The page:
After being seriously injured in a hit-and-run, Piers Moore Ede goes to an organic farm in Italy to recuperate. There, a beekeeper shows him the magic of the beehive and Piers, depressed since his accident, realises that honey might be his salve and salvation. This is the story of his quest to seek out the most wondrous honeys in the world, from the terracotta bee jars of the Lebanon to the clay cylinders of Syria. Slowly his personal tribulations fall into perspective against the backdrop of the dwindling traditions of the honey-farmers. Hunting wild honey from cliffs with Gurung tribesmen in Nepal, and in vast jungle trees with Veddah tribesmen in Sri Lanka, Piers draws close to the very origins of life. But honey is the real luminary of "Honey and Dust" and it is by witnessing nature's astonishing healing powers that Piers finally finds his own sense of regeneration.
Born in 1975, he was educated at Winchester College, Exeter University and the University of California, Santa Cruz. While living in San Francisco he was involved in a hit and run accident, during the recovery from which he conceived of his first travel book, a global adventure in search of wild honey. Honey and Dust documents his search for wholeness, while looking for the last of the tribes that still hunt wild honey in jungles and cliffs. He visits Bedouin tribesman in the Syrian desert, Gurung mountain people in Nepal, the Veddhas or Wild Men in Sri Lanka, and even a rooftop beekeeper on the skyscrapers of Manhattan.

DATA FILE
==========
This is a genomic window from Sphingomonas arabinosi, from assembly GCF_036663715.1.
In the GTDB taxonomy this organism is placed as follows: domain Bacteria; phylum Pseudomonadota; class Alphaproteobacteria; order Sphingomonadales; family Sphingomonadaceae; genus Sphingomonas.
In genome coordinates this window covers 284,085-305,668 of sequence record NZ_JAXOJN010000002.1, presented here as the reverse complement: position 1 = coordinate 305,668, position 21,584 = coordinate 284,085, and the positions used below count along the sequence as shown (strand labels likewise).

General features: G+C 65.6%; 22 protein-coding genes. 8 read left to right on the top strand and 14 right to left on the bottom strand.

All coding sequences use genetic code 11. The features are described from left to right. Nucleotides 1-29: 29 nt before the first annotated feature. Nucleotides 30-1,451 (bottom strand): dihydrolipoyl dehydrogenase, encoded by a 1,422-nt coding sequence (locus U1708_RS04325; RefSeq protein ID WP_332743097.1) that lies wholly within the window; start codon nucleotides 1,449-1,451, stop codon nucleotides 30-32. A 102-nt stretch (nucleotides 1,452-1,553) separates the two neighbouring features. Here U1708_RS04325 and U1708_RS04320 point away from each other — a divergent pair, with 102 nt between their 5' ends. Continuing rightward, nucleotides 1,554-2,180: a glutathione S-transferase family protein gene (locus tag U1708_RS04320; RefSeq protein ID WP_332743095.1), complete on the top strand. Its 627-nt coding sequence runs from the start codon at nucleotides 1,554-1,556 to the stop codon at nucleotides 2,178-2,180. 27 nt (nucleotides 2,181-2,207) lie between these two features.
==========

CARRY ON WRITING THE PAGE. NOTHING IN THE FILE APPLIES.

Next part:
The Guardian called Piers Moore Ede 'a talented young writer... acutely aware of light, landscape and mood.' The Daily Mail called it 'thoughtful and uplifiting.' The Telegraph wrote: 'While Moore Ede's enthusiasm about honey is engaging, it is his quest for a personal, spiritual regeneration that makes this such a compelling book.'
Honey and Dust won the non fiction category of the DH Lawrence prize, and was nominated for the Jeremy Round first book award with the British Guild of Food Writers.
His second book All Kinds of Magic, published in 2010, has also been well received.
'A wild pilgrimage across the mystic world, taken in order to embark on the shortest and hardest journey of all - the almost impossible one from the head to the heart. Piers Moore Ede is both an elegant and courageous traveller and teller of this rite of passage' Justine Hardy, author of The Wonder House
'Piers Moore Ede writes with a rare sensitivity, describing the lands that pass beneath his feet with lyrical prose. His work is reminiscent of the great names in British travel writing. I could not recommend his work more highly' Tahir Shah, author of The Caliph's House
Piers Moore Ede also runs the popular website www.theindiaphile.com